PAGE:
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More and more large corporations are utilizing an open floor plan and installing cubicle walls to make individual workstations. My day job is at such a corporation.
Having worked in this type of environment for the last twelve years, I've made a number of observations and have made a list of things that should be part of any corporation’s "Cubicle Etiquette" memorandum.
- Although the walls do absorb sound, they do not make your space sound proof. Your voice carries further than you think, and yes, we just heard what you said to your boyfriend.
- Even though your neighbor two cubes down can hear you if you holler her name, try calling her on the telephone. Employers love it when you utilize the equipment in your cubicle.
- If someone has mistakenly given you speakerphone capabilities, don’t think you need to use them. Avoid the temptation.
- Even though you occupy the space between 8 a.m. and 5 p.m. Monday-Friday, you do not actually own it. If you insist on calling it your own, I’m sure someone can have accounting apportion your share of the taxes, insurance, and utilities and deduct it from your next check.
- Everyone enjoys the latest pictures of your family tastefully displayed in frames. We’re really not interested in a collage of dog-eared photos of your dog Sissy and your brother Bubba at the biggest beer gut competition.
- A cubicle wall is NOT the same as your refrigerator door at home. Everyone is proud of their child’s artwork, but bear in mind that we ALL don’t see his same star potential. If you simply MUST display Timmy’s artwork, then do it for the day, but take it home tonight.
- If you’re old enough to be employed at an office with cubicles, then you’re old enough to leave posters of the Jonas Brothers, Hulk Hogan, Nickelback, Spongebob and others at home.
- Do not peer over the tops of cubicle walls. This is called Prairie-dogging. Approach a cubicle from its open side and treat it as though there were a door there. Stop at the doorway before entering to give the occupant a chance to acknowledge you are there.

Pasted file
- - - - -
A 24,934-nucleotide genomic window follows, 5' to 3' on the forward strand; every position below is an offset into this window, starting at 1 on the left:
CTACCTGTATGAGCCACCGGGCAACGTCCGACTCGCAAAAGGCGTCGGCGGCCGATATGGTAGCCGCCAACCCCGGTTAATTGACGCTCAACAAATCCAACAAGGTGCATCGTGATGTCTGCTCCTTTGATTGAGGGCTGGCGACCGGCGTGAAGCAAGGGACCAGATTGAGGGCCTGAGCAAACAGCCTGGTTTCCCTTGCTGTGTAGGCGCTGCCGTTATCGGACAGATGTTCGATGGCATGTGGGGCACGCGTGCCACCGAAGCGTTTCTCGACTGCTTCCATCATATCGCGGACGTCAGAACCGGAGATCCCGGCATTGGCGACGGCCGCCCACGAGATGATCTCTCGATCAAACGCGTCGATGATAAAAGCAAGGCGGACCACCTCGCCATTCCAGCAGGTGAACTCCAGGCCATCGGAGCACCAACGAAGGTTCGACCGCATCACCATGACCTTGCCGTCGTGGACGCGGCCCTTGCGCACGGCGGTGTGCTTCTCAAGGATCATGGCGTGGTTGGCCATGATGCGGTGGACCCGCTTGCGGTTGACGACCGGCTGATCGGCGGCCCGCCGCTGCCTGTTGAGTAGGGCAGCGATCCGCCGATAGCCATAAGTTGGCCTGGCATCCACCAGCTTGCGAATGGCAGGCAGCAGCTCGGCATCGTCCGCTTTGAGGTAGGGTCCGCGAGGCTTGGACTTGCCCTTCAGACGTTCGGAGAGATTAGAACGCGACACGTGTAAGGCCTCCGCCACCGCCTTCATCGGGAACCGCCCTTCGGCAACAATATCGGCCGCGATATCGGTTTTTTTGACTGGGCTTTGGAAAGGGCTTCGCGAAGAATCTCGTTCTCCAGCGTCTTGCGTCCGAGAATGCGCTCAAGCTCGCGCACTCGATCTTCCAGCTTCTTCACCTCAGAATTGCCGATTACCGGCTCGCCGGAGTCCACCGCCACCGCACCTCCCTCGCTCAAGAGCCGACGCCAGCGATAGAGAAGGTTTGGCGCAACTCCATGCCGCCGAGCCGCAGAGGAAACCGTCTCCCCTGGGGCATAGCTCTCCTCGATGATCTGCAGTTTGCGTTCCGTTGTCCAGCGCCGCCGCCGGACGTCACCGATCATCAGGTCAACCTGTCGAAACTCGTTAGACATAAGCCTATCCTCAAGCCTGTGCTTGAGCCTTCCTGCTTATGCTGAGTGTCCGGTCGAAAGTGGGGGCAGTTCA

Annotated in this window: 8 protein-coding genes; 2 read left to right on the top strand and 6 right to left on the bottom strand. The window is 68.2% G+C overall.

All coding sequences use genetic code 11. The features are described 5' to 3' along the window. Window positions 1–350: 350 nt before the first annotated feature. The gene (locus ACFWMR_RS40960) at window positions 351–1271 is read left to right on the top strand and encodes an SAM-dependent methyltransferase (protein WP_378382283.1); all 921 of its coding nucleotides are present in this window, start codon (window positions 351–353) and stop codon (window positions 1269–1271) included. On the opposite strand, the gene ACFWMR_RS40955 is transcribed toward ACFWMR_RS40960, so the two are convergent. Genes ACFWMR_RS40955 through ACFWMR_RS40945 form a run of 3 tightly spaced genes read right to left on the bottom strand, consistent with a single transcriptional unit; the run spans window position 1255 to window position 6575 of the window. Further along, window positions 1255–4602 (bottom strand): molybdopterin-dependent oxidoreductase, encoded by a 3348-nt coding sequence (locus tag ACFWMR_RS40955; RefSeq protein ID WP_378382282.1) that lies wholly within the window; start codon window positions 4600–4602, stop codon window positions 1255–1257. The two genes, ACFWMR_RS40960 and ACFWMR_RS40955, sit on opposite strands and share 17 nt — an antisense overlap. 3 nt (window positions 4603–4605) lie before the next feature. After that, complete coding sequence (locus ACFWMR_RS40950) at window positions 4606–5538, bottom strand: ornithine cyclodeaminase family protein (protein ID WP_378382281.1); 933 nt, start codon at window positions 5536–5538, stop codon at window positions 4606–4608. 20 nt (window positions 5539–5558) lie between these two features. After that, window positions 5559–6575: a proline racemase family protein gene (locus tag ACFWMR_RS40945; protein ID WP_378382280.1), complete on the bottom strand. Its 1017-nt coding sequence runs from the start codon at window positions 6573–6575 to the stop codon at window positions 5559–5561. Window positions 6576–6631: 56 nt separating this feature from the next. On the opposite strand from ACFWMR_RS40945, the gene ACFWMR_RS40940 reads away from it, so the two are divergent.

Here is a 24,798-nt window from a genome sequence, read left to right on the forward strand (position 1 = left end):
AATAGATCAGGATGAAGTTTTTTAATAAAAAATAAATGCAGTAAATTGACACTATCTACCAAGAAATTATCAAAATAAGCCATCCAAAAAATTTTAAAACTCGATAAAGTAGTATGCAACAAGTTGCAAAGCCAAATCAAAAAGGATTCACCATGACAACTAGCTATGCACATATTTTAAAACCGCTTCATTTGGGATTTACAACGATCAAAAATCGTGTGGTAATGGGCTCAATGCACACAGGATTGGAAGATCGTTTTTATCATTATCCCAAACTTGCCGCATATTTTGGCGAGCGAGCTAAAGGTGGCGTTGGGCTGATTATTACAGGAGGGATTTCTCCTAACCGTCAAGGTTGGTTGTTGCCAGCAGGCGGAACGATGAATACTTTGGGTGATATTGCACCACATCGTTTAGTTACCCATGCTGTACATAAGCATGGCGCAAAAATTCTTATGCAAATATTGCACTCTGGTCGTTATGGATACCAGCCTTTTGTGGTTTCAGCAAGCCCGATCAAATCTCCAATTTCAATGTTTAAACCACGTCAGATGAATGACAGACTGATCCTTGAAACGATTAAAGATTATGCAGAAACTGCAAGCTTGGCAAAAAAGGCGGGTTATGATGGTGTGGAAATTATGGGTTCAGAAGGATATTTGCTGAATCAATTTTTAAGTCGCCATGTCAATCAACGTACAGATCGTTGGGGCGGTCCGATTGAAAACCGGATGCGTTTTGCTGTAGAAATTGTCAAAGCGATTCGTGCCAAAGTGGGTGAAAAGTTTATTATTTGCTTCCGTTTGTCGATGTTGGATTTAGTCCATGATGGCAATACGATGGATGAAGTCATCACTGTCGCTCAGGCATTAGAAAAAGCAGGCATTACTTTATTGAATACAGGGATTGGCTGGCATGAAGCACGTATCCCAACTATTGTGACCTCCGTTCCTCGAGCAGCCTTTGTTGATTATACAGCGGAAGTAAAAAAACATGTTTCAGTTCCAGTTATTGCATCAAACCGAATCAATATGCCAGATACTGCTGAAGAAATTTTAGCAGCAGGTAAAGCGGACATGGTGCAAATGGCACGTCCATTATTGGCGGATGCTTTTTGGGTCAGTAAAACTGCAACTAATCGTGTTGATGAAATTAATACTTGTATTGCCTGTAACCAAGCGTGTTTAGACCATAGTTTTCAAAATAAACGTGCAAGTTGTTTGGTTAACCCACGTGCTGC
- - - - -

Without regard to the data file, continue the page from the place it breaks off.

- If someone is on the phone, everyone nearby should refrain from making as much noise as possible.
- Even though you have your headphones on, with excessive volume we can still hear the noise you affectionately refer to as music. Don’t even think about singing along. Even worse is the stifled humming or toe-tapping.
- Again, if you’re old enough to be employed at an office with cubicles, then you’re old enough to keep your Beanie Baby collection, McDonald’s Happy Meal Toys, Matchbox cars collection, Barbie collection, etc. at home.
- When you get something new that you want to display, take down something old. Don’t simply try to layer it. Layering doesn’t really work in cubicles.
- Remember that less is more. Believe it or not it is perfectly acceptable to have an inch of space on your wall that is NOT covered by something.
- If you’re going to have live plants, take care of them and water them regularly and keep them bug-free. If you’re going to have artificial flowers or plants, keep them clean. Another tip, if you’re going to go with the seasonal flowers, keep up with the seasons. Poinsettias in the spring are not a good look to have.
- This is the best piece of advice I can give and I give it to anyone who works for me. Treat your space, no matter where it is, as if it was the desk of the CEO of the company. If you were the CEO, would you have all of this stuff displayed in your fancy corner office with a window as you visited with other top executives from around the world? If you have trouble imagining that scenario, try to imagine this one. What if the CEO came to visit your desk tomorrow with two guests and stopped at your desk and asked you about each item at your desk? Would you beam with pride as you spoke of each thing? If after contemplating those scenarios you can still feel good about what you have around you, then by all means keep it.